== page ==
There are many different names for a bone mineral densitometry scan. Often patients or physicians refer to it as a bone density test, bone mineral density, bone mineral densitometry, BMD, DEXA scan, or even DXA. All these names refer to the same exam. Sometimes DEXA or DXA is used for a body composition scan, as both exams typically use the same X-ray technology.
However, these exams are not to be confused with a bone scan. While the term bone scan is very close to all the previous names listed above, it is in fact a very different type of diagnostic imaging exam.
Bone scans are a nuclear medicine exam that involves injecting a radiopharmaceutical into the body, which is later scanned to form diagnostic images. These radioisotopes travel through your body and accumulate at imperfections in the bones. A specialized diagnostic scanning machine pinpoints isotope accumulations, which are indicative of microfractures.
In a bone density test, radiation emission originates from the scanner, outside of your body.
Conversely, radiopharmaceutical injections used in a bone scan emit radiation from inside the body, after the injection.
The purpose of a bone density test is to measure how porous or dense the bones in your body are. It is not meant to find microfractures like a bone scan.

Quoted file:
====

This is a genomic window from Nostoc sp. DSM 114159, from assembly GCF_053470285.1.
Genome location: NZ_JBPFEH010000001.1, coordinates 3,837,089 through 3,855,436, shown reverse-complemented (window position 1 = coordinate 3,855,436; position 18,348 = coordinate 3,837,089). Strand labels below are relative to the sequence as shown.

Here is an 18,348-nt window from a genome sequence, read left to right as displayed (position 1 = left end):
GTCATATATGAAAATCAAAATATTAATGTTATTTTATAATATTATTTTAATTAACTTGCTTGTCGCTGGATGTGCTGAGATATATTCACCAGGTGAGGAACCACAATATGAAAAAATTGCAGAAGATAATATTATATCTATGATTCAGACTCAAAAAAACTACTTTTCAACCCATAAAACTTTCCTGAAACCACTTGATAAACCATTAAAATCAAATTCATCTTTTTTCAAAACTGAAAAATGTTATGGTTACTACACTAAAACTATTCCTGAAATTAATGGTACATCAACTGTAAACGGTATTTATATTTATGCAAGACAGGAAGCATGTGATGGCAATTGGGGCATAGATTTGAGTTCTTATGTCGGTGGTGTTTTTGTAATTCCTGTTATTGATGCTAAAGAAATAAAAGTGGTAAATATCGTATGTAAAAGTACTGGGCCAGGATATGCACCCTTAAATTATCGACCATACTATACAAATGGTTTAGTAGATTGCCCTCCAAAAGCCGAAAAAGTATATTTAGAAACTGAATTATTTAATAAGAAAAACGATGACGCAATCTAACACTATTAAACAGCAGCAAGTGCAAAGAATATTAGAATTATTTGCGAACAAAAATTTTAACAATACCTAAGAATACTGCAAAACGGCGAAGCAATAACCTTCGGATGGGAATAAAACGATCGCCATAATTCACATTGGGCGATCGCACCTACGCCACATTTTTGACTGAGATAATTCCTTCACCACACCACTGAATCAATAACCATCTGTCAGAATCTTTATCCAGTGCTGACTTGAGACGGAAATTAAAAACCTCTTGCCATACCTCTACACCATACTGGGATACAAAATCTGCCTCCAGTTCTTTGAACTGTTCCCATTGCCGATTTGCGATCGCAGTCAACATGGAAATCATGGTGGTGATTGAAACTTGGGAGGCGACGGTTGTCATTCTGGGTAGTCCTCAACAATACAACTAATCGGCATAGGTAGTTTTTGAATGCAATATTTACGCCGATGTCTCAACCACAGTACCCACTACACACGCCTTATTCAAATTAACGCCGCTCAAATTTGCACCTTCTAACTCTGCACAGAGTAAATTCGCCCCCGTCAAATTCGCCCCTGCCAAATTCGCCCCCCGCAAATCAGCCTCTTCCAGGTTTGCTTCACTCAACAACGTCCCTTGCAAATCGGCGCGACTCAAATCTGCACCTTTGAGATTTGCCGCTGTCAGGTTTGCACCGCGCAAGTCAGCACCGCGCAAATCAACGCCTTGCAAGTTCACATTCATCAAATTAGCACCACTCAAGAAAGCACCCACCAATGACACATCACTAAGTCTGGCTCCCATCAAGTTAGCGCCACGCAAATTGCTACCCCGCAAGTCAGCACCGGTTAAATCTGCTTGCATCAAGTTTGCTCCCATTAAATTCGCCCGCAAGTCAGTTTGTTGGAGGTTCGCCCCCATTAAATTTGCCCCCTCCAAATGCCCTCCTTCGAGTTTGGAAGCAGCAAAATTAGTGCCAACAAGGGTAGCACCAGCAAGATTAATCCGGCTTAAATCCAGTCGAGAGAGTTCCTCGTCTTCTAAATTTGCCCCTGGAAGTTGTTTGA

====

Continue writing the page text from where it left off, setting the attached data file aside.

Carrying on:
Patients often confuse the two exams when checking in with our receptionists or booking with our patient care coordinators. While the requisition provided by your physician should tell us precisely what test to perform, sometimes mistakes are made when completing a referral.
When a patient is adamant that they are supposed to get a specific imaging exam, our reception team may phone the referring physician’s office to confirm everything before proceeding. Calling the referring physician is an important step, as it ensures we are performing the right diagnostic imaging test.
While the exam preparation for both tests is the same, we must not confuse the two scans, as both exams have very different goals. We also don’t want to waste anyone’s time – yours, the technologist’s, or your referring physician’s. Most importantly, we want to adhere to ALARA principles and ensure we are not exposing you to unnecessary radiation.
Moving Forward After Your Results
If your physician diagnoses you with osteoporosis or osteopenia, you do have options. If you have low bone mass, it is commonly recommended that you increase your weight-bearing exercise and focus on your nutrition. Specifically, ensure you are getting enough vitamin D and calcium. For a complete guide, visit the National Osteoporosis Foundation's website for more information on calcium and vitamin D recommendations for osteoporosis.
Furthermore, if the results show you have osteoporosis, your physician may prescribe a medication to reduce bone breakdown. It is also crucial that you make lifestyle changes, similar to what those impacted by osteopenia must do.
Planning your next appointment? Learn more about bone density test preparation and find the clinic most convenient for you.